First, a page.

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Can I control rate of charging at home? Solar, peak meter charge

Discussion in 'Charging Standards and Infrastructure' started by nursebee, Dec 16, 2015.

  1. nursebee

    nursebee Member

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    #1 nursebee, Dec 16, 2015
    Last edited: Dec 16, 2015
    Hello,
    We have solar power on our house, produce all we need. We are still connected to the utility, pay about $30 a month for that honor, plus about $7 per peak kwh. Judging from records we expect our peak demand to run 4-7 kwh each month. Here are my questions then:
    1. If we had a Tesla, could we program the car for when it would charge and at what rate?
    2. If the car can't be told what rate to draw power, what kwh does it draw on 110V, 220V(nema 14-50), or home charging station?

    In less than a month we have excess generation of >250kwh. If our daily drive distance is 30 miles, some 60 milers, doesn't this seem like we could power our car with solar electricity if we can keep the peak demand charge down? Our regular direction of longer distance travel has convenient superchargers.

    Thanks for your input.

    Edit below, found this chart on Tesla site. WOW.
    We actually rent out rooms on Airbnb, installed a 14-50 outlet about 2 years ago. Nobody has come, but damn! It could cost up to $70 in peak meter charge for letting a tesla charge on that outlet and we only rent out for $50. LOL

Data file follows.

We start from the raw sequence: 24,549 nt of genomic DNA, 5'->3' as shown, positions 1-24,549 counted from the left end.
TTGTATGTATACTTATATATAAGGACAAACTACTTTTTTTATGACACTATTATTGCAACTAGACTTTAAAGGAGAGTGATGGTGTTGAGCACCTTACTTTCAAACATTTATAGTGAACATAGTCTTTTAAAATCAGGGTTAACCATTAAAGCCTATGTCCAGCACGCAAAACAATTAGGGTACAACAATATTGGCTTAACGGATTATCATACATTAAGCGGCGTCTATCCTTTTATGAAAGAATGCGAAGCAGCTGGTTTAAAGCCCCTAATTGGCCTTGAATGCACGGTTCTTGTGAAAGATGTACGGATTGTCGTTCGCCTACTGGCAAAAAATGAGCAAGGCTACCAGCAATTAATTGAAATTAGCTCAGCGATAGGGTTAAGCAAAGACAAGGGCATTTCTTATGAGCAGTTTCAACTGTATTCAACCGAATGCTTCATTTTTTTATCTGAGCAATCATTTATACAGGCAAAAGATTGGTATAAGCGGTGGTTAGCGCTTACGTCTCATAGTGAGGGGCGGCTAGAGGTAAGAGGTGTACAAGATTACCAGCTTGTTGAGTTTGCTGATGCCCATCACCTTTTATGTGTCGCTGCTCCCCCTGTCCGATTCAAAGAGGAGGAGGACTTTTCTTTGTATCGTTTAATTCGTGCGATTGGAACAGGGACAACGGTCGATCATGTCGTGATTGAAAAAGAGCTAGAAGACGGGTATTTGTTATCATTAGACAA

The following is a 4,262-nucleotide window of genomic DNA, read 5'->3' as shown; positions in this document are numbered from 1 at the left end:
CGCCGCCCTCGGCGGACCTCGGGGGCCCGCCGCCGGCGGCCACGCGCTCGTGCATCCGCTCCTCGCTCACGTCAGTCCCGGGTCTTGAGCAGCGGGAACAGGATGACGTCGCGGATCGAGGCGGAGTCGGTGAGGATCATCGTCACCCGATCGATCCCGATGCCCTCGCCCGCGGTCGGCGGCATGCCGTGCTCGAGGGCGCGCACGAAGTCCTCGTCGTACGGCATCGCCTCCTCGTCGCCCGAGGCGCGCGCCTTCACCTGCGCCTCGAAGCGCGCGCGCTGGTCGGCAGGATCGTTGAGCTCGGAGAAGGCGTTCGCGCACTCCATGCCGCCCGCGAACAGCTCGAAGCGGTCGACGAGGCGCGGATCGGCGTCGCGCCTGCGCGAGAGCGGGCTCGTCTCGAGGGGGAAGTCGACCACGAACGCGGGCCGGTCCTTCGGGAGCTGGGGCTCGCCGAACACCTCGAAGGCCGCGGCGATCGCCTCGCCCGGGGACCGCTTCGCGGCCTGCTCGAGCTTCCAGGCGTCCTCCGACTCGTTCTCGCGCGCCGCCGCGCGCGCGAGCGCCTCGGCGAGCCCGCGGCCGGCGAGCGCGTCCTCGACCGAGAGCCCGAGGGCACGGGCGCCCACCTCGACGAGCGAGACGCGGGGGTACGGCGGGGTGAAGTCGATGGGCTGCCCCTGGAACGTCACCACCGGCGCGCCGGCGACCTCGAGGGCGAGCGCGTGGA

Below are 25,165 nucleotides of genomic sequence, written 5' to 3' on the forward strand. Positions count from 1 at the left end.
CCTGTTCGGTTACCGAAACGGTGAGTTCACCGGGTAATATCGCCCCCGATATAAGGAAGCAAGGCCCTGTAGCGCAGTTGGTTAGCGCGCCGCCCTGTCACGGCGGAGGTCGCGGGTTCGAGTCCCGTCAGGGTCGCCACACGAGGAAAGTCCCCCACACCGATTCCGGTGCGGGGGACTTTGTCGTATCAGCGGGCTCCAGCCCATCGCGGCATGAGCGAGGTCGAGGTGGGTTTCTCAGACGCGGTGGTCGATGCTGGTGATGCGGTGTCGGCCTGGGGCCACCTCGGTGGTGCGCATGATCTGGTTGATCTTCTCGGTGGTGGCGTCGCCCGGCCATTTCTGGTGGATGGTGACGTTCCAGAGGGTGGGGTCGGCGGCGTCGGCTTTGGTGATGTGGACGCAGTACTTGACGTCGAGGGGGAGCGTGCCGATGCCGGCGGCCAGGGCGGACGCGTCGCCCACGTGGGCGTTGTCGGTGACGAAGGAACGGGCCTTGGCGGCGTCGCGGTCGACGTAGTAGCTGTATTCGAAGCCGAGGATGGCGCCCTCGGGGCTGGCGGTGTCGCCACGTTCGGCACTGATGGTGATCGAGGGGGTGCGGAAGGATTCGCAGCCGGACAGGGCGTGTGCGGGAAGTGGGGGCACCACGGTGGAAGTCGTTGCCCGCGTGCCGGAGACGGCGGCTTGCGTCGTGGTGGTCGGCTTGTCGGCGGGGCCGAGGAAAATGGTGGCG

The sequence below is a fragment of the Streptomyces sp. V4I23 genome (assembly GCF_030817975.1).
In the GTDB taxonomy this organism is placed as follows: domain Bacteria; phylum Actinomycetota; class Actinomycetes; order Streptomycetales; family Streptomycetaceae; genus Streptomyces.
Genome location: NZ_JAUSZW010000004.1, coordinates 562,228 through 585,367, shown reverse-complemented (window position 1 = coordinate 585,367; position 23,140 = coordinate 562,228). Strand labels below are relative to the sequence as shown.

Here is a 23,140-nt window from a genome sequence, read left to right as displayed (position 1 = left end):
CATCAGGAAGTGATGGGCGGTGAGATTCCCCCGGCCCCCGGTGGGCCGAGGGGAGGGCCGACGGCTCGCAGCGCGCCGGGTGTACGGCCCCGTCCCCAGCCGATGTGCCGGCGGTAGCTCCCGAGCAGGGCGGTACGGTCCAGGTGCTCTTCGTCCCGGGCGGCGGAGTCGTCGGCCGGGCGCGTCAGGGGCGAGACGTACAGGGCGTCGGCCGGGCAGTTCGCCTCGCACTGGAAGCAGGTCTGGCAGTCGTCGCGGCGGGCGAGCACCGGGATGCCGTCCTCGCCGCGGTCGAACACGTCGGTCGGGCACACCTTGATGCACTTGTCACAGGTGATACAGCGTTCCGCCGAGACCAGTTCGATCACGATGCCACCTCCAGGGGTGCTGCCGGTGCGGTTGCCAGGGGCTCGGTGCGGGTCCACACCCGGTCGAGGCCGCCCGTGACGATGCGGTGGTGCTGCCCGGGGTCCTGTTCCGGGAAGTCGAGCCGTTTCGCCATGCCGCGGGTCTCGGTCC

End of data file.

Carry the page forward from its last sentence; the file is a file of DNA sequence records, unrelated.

Gotta rethink this. echarge.PNG
     
  2. spottyq

    spottyq Member

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    The MS can draw anything from 1A* up to 40A (or 80A with dual chargers.) in 1A steps at whatever voltage you provide it.
    Since you should be recharging it with 220V (it really does not make any sense to use 110V, especially if you want load management) you can control the power usage of the car with a granularity of 220W.

    The best way to do this would be to get your EVSE to communicate with your electrical meter in order to know how much to draw at each instant; the EVSE would communicate that to the car (via the pilot signal) and the car would follow these instructions.

    The good news : the MS follows the pilot signal down and up when charging.
    The bad news : no charger that I know of can communicate with the electrical meter. It is possible to make your own EVSE and to integrate such functionality, however it requires the will to tinker and some programming skills.

    Hope this helps you.

    *I'm not sure if it can actually get down to 1A.
     
  3. FlasherZ

    FlasherZ Sig Model S + Sig Model X + Model 3 Resv

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    The minimum limit is 5A, I believe.
     
  4. Rocky_H

    Rocky_H Member

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    Are you sure of those units with saying it’s $7 per kwh? Where I live in Idaho, our electricity cost most of the year is 7 CENTS per kwh. I can’t imagine anywhere on the planet that it is 100 times higher than that! Even in really expensive parts of the country, it’s only about 30 to 40 cents for peak times.